JED Demo - (Page 15)

the monitor news as well as built-in system commonality, to the SLQ-32(V) system. The modular ICEWS – which will use common electronics across the enterprise system – will provide the Navy with the latest surface EW capabilities, as well as enhanced agility to upgrade technology as it becomes available to address changing and emerging threats.” Northrop Grumman, holding its own, said in late July that it had recently completed the land-based test phase of the Multi-Function Electronic Warfare (MFEW) system at the Naval Research Lab’s Chesapeake Bay Detachment in Chesapeake Beach, MD, as part of the Office of Naval Research’s MFEW/ES program. A fi nal demonstration capped off seven months of test and evaluation against key performance requirements established for the planned DDG-1000 Zumwalt-class destroyer. Like Lockheed Martin’s ICEWS, Northrop Grumman’s MFEW design features a modular, opensystem approach. The next step for the Northrop Grumman system was slated to be at-sea testing aboard a Navy ship during an at-sea exercise before summer’s end. Lockheed Martin’s team includes ITT. Other potential competitors for the SEWIP Block 2 contract are Raytheon, BAE Systems and General Dynamics Advanced Information Systems, which has been the system integrator for the ongoing SEWIP Block 1B upgrade. The SEWIP program is run by NAVSEA’s Program Executive Office for Integrated Warfare Systems at the Washington, DC, Navy Yard. – G. Goodman y g,, y The Journal of Electronic Defense | September 2008 INDUSTRY AWAITS NEXT PHASE SLQ-32 UPGRADE Naval Sea Systems Command (NAVSEA) said July 31 that its planned release of a request for proposals for development and low-rate initial production of a Block 2 upgrade to the venerable SLQ-32(V) shipboard electronic warfare system would not occur until September at the earliest. The SLQ-32, installed on nearly all of the Navy’s surface combatants in either electronic support measures or electronic attack variants, is undergoing an incremental series of upgrades under the Surface EW Improvement Program (SEWIP). SEWIP Block 2 will upgrade the SLQ-32’s receiver and antenna capabilities, as well as its combat system interface. Another key feature of the Block 2 effort will be the development of a scalable, modular, enterprise EW suite with an open architecture that would be common across future ship classes. Lockheed Martin Radar Systems (Syracuse, NY) stole a march on its competitors this past June and July during a series of successful at-sea demonstrations conducted by the Navy of such a single enterprise EW solution. Called the Integrated Common EW System (ICEWS), Lockheed Martin’s scalable enterprise approach is based on its Rapid Commercial Off-The-Shelf (COTS) Insertion program, which it says has been used successfully on EW and sonar system upgrades on all classes of US Navy submarines. The company said in a press release that its ICEWS “was specifically designed to provide a sensors capability upgrade, p y g p p y pg , 15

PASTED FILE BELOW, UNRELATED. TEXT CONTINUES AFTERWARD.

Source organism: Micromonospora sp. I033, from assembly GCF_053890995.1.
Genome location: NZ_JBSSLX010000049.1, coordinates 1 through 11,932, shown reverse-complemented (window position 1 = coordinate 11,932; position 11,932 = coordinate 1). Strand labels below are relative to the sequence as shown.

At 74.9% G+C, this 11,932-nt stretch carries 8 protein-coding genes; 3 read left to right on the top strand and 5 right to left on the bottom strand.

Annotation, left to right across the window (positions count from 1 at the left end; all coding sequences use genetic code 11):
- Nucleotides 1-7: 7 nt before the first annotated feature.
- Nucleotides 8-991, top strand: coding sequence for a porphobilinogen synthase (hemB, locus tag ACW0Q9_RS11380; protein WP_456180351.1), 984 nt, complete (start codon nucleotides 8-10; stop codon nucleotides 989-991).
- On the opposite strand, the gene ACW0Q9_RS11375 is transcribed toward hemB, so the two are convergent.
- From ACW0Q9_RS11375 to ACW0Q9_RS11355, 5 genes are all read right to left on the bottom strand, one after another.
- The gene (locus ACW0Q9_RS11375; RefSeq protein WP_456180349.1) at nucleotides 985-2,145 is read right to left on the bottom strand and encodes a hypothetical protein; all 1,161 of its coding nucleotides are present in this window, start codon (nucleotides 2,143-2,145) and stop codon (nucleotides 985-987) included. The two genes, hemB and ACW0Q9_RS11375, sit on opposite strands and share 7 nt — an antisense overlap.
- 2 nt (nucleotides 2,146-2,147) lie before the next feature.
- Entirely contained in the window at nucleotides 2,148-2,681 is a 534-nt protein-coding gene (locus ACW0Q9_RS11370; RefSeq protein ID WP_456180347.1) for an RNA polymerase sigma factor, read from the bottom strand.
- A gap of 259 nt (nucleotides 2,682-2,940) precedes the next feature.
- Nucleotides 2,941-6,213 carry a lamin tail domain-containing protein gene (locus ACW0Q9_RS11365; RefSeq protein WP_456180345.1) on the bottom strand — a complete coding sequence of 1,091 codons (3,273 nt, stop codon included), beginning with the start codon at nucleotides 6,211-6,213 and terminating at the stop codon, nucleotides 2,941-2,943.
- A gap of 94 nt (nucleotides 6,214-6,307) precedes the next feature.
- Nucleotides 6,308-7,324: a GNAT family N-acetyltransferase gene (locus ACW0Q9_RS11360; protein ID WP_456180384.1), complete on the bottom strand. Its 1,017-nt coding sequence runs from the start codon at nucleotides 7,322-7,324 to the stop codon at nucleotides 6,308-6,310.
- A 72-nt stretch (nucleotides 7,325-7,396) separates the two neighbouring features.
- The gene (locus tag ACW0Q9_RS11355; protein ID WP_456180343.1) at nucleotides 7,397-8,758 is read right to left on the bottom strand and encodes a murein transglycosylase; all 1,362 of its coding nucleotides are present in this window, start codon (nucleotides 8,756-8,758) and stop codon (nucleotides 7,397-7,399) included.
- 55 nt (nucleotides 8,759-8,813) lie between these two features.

Table of Contents for the Digital Edition of JED Demo

JED Demo
The View From Here
From the President
The Monitor
Washington Report
World Report
Does EW plus CNO = Cyber?
EP-3E: Airborne SIGINT Workhorse
New Products
EW 101
AOC News
JED Sales Offices
Index of Advertisers
JED Quick Look

JED Demo